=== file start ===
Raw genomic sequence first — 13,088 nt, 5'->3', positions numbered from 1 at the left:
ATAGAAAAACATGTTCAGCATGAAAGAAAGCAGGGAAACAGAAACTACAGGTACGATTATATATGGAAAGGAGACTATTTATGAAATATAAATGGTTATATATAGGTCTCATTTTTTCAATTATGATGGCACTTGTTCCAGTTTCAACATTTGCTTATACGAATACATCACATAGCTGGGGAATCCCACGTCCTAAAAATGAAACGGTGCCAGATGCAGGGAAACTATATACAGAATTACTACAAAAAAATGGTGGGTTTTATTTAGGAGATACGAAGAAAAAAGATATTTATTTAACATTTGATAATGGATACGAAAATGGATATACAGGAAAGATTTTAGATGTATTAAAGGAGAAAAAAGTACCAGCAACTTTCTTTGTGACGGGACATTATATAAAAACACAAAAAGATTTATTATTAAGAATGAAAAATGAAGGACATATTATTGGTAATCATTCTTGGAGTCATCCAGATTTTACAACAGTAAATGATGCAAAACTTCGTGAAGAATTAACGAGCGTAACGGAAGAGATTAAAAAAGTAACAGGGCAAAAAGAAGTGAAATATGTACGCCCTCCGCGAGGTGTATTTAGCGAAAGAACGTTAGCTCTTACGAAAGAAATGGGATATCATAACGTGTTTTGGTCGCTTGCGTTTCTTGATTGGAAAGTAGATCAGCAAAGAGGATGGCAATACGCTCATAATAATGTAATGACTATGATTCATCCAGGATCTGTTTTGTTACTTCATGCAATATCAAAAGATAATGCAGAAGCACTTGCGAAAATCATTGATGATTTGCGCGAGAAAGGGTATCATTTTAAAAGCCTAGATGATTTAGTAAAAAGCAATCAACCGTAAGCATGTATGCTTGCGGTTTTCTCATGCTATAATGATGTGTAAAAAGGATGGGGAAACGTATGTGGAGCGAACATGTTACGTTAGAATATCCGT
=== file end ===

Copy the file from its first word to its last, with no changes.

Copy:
Raw genomic sequence first — 13,088 nt, 5'->3', positions numbered from 1 at the left:
ATAGAAAAACATGTTCAGCATGAAAGAAAGCAGGGAAACAGAAACTACAGGTACGATTATATATGGAAAGGAGACTATTTATGAAATATAAATGGTTATATATAGGTCTCATTTTTTCAATTATGATGGCACTTGTTCCAGTTTCAACATTTGCTTATACGAATACATCACATAGCTGGGGAATCCCACGTCCTAAAAATGAAACGGTGCCAGATGCAGGGAAACTATATACAGAATTACTACAAAAAAATGGTGGGTTTTATTTAGGAGATACGAAGAAAAAAGATATTTATTTAACATTTGATAATGGATACGAAAATGGATATACAGGAAAGATTTTAGATGTATTAAAGGAGAAAAAAGTACCAGCAACTTTCTTTGTGACGGGACATTATATAAAAACACAAAAAGATTTATTATTAAGAATGAAAAATGAAGGACATATTATTGGTAATCATTCTTGGAGTCATCCAGATTTTACAACAGTAAATGATGCAAAACTTCGTGAAGAATTAACGAGCGTAACGGAAGAGATTAAAAAAGTAACAGGGCAAAAAGAAGTGAAATATGTACGCCCTCCGCGAGGTGTATTTAGCGAAAGAACGTTAGCTCTTACGAAAGAAATGGGATATCATAACGTGTTTTGGTCGCTTGCGTTTCTTGATTGGAAAGTAGATCAGCAAAGAGGATGGCAATACGCTCATAATAATGTAATGACTATGATTCATCCAGGATCTGTTTTGTTACTTCATGCAATATCAAAAGATAATGCAGAAGCACTTGCGAAAATCATTGATGATTTGCGCGAGAAAGGGTATCATTTTAAAAGCCTAGATGATTTAGTAAAAAGCAATCAACCGTAAGCATGTATGCTTGCGGTTTTCTCATGCTATAATGATGTGTAAAAAGGATGGGGAAACGTATGTGGAGCGAACATGTTACGTTAGAATATCCGT